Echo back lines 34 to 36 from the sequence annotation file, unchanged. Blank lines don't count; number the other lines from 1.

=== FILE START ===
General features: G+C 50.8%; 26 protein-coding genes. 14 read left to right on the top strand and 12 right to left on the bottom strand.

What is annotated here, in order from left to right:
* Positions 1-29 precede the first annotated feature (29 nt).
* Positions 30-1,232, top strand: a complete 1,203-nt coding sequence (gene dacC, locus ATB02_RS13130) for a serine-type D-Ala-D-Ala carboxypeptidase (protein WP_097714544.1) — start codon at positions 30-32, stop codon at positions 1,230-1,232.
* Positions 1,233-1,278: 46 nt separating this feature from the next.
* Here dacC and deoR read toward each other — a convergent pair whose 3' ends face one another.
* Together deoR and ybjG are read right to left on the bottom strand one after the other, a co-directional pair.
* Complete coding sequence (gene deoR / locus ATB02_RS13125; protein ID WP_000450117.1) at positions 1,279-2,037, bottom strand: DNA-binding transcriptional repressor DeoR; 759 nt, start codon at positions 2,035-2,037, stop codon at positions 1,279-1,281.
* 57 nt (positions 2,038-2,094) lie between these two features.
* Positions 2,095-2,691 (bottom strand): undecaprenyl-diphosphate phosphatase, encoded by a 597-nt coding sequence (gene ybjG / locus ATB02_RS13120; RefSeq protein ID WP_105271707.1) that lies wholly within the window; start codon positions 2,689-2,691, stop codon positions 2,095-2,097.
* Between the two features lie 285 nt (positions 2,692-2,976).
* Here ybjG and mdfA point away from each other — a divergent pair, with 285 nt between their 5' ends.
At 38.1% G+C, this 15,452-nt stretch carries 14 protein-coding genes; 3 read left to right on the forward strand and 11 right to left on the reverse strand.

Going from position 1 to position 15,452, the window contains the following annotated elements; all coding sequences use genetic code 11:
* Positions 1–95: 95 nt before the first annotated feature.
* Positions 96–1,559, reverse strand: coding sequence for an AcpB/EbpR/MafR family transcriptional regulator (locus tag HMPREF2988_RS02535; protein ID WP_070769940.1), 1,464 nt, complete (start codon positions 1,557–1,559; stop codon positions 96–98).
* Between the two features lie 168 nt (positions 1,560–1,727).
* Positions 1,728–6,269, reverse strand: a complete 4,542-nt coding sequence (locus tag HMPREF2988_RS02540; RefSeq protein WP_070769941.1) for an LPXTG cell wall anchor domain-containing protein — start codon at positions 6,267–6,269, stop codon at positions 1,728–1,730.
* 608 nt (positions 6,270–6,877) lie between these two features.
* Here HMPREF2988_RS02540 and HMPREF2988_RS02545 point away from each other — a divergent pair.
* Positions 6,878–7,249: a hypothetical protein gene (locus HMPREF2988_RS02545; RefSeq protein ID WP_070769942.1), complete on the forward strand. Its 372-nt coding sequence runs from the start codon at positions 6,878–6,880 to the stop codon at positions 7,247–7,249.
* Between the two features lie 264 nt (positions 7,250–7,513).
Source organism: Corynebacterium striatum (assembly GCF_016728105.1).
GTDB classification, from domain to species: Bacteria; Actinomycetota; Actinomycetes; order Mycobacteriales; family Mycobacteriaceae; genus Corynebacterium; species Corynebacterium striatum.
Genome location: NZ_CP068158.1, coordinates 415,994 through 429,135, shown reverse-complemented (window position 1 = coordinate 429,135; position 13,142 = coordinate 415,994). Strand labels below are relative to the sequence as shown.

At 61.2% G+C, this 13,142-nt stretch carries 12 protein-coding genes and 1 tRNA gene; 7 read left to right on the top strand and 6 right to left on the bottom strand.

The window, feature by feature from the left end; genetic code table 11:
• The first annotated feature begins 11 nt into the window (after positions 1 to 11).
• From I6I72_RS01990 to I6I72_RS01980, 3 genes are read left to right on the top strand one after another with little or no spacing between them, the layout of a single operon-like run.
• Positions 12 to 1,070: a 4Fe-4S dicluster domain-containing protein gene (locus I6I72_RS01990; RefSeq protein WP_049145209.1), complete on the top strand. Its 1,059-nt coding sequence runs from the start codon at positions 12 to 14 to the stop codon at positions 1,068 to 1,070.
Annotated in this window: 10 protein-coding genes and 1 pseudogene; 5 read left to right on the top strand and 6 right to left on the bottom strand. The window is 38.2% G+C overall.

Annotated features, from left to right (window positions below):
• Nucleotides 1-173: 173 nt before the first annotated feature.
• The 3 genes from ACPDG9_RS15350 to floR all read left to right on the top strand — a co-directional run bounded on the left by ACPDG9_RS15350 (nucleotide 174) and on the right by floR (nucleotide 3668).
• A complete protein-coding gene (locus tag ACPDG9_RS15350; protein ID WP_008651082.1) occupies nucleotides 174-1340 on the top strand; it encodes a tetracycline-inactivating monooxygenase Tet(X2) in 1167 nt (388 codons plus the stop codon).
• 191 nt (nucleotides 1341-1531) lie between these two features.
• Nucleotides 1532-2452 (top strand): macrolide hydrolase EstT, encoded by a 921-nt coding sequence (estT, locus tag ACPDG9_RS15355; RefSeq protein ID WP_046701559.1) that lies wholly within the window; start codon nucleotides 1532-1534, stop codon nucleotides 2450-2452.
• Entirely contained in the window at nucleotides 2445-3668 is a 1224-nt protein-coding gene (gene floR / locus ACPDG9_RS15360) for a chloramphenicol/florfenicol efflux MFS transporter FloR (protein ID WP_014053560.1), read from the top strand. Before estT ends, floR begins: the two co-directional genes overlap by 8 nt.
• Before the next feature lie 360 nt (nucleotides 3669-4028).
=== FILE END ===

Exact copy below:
• The 3 genes from ACPDG9_RS15350 to floR all read left to right on the top strand — a co-directional run bounded on the left by ACPDG9_RS15350 (nucleotide 174) and on the right by floR (nucleotide 3668).
• A complete protein-coding gene (locus tag ACPDG9_RS15350; protein ID WP_008651082.1) occupies nucleotides 174-1340 on the top strand; it encodes a tetracycline-inactivating monooxygenase Tet(X2) in 1167 nt (388 codons plus the stop codon).
• 191 nt (nucleotides 1341-1531) lie between these two features.